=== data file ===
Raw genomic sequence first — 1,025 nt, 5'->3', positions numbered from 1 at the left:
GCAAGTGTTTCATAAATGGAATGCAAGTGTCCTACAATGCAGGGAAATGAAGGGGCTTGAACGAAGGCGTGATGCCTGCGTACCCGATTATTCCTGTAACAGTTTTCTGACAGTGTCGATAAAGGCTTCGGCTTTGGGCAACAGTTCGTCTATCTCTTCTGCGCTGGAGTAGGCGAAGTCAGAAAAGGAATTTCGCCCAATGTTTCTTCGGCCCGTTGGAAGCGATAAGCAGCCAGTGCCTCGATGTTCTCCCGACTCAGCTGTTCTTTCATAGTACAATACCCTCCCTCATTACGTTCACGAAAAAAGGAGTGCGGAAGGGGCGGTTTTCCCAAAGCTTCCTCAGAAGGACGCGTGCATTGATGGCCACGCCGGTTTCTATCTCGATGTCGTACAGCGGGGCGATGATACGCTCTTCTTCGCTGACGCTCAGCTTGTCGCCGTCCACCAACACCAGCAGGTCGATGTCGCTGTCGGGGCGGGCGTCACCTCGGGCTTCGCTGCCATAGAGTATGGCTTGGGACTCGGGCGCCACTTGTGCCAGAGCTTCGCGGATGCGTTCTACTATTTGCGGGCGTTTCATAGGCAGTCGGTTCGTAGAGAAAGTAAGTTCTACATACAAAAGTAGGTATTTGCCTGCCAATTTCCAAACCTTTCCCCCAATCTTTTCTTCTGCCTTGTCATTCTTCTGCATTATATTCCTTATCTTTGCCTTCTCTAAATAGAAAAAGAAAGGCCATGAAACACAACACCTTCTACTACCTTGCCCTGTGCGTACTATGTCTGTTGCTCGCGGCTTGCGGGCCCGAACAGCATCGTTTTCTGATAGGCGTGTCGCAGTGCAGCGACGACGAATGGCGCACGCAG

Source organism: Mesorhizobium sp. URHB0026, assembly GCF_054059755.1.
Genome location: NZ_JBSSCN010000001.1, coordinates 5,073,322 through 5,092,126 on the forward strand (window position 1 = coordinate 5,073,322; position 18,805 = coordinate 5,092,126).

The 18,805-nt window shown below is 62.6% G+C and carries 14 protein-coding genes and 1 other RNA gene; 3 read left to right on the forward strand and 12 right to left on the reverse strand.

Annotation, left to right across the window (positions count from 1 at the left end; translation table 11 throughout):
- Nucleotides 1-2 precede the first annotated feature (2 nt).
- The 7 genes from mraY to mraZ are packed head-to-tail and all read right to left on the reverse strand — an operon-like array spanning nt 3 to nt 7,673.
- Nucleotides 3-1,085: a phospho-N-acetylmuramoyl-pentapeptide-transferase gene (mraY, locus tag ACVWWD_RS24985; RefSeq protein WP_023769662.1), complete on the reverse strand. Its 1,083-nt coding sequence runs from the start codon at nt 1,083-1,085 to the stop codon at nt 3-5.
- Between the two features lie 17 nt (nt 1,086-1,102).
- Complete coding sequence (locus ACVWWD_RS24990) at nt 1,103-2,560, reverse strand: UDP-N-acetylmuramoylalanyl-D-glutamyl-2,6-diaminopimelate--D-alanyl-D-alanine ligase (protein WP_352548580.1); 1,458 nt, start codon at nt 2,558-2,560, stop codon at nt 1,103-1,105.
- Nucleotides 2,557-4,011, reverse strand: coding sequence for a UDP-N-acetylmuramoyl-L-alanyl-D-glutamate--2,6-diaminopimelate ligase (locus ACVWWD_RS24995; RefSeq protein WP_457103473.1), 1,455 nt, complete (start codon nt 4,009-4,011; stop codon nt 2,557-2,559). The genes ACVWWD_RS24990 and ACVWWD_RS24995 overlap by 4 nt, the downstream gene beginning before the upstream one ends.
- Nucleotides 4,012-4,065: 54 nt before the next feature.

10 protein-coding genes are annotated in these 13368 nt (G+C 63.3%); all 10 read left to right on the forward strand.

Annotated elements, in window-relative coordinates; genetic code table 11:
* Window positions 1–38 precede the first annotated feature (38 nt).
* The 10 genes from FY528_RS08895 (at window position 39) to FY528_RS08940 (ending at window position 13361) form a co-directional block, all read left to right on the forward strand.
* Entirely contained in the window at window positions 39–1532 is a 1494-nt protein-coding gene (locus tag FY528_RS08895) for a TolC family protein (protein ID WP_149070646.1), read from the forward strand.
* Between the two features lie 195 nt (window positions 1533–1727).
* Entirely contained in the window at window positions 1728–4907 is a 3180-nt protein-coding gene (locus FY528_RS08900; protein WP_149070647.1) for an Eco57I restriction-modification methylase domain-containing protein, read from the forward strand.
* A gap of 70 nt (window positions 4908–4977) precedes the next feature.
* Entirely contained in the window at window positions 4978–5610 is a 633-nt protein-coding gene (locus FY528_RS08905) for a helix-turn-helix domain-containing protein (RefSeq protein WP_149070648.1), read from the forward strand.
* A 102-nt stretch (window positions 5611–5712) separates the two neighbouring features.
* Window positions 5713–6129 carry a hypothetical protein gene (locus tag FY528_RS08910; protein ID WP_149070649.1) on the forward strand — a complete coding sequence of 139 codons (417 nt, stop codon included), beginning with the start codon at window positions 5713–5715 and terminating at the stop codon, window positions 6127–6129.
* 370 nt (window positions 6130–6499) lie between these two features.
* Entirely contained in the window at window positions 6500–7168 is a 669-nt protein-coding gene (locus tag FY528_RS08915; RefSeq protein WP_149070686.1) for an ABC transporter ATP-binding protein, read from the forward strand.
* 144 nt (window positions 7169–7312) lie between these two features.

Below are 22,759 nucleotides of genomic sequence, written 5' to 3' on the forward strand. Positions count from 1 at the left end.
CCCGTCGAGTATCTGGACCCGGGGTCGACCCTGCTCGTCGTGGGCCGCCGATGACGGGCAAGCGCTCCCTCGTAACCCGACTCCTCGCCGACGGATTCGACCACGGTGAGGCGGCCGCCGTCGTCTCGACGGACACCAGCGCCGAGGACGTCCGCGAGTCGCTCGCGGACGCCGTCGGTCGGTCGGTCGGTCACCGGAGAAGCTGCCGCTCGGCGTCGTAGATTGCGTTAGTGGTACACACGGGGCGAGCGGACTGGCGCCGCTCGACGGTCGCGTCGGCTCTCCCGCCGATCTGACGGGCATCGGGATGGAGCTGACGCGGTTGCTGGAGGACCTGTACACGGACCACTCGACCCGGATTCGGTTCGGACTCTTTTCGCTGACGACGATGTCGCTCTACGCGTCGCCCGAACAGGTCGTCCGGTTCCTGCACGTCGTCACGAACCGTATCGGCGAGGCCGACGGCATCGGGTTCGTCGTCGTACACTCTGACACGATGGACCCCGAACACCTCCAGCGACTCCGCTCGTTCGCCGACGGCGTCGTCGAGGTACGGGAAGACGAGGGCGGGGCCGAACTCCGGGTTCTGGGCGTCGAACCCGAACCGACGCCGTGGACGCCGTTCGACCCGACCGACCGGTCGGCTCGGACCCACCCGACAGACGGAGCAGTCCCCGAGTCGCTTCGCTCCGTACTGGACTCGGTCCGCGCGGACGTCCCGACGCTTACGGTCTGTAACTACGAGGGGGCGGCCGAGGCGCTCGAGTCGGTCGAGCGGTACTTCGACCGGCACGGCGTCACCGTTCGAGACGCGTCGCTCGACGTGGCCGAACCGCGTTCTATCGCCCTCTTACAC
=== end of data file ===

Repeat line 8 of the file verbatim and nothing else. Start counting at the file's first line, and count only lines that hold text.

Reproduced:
- The 7 genes from mraY to mraZ are packed head-to-tail and all read right to left on the reverse strand — an operon-like array spanning nt 3 to nt 7,673.